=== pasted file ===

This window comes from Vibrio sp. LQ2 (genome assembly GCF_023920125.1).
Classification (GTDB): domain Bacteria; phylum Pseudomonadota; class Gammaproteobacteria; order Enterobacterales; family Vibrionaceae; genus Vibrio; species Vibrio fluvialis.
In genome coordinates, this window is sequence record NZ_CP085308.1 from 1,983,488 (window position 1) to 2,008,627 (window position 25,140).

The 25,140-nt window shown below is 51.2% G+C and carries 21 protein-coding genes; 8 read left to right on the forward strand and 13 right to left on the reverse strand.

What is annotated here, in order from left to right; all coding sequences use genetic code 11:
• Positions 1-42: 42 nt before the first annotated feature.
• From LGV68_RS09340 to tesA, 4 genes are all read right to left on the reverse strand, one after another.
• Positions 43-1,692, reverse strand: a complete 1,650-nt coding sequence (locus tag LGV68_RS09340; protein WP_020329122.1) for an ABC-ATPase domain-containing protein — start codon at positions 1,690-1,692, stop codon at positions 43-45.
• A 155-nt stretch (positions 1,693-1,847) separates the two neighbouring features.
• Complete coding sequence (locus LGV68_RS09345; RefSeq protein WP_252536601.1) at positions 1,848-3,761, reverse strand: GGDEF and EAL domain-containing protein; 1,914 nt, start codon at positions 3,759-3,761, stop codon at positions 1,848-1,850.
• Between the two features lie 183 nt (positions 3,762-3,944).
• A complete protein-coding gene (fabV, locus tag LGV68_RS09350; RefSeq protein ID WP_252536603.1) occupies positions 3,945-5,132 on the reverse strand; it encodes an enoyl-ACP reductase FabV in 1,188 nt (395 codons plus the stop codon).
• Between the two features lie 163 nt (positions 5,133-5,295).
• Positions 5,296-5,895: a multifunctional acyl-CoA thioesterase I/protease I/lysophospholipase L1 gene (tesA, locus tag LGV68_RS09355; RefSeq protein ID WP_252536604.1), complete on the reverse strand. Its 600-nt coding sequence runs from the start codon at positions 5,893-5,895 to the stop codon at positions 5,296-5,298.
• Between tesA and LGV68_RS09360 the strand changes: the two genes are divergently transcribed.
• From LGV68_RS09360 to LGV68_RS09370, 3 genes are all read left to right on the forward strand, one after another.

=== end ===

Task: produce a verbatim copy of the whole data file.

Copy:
This window comes from Vibrio sp. LQ2 (genome assembly GCF_023920125.1).
Classification (GTDB): domain Bacteria; phylum Pseudomonadota; class Gammaproteobacteria; order Enterobacterales; family Vibrionaceae; genus Vibrio; species Vibrio fluvialis.
In genome coordinates, this window is sequence record NZ_CP085308.1 from 1,983,488 (window position 1) to 2,008,627 (window position 25,140).

The 25,140-nt window shown below is 51.2% G+C and carries 21 protein-coding genes; 8 read left to right on the forward strand and 13 right to left on the reverse strand.

What is annotated here, in order from left to right; all coding sequences use genetic code 11:
• Positions 1-42: 42 nt before the first annotated feature.
• From LGV68_RS09340 to tesA, 4 genes are all read right to left on the reverse strand, one after another.
• Positions 43-1,692, reverse strand: a complete 1,650-nt coding sequence (locus tag LGV68_RS09340; protein WP_020329122.1) for an ABC-ATPase domain-containing protein — start codon at positions 1,690-1,692, stop codon at positions 43-45.
• A 155-nt stretch (positions 1,693-1,847) separates the two neighbouring features.
• Complete coding sequence (locus LGV68_RS09345; RefSeq protein WP_252536601.1) at positions 1,848-3,761, reverse strand: GGDEF and EAL domain-containing protein; 1,914 nt, start codon at positions 3,759-3,761, stop codon at positions 1,848-1,850.
• Between the two features lie 183 nt (positions 3,762-3,944).
• A complete protein-coding gene (fabV, locus tag LGV68_RS09350; RefSeq protein ID WP_252536603.1) occupies positions 3,945-5,132 on the reverse strand; it encodes an enoyl-ACP reductase FabV in 1,188 nt (395 codons plus the stop codon).
• Between the two features lie 163 nt (positions 5,133-5,295).
• Positions 5,296-5,895: a multifunctional acyl-CoA thioesterase I/protease I/lysophospholipase L1 gene (tesA, locus tag LGV68_RS09355; RefSeq protein ID WP_252536604.1), complete on the reverse strand. Its 600-nt coding sequence runs from the start codon at positions 5,893-5,895 to the stop codon at positions 5,296-5,298.
• Between tesA and LGV68_RS09360 the strand changes: the two genes are divergently transcribed.
• From LGV68_RS09360 to LGV68_RS09370, 3 genes are all read left to right on the forward strand, one after another.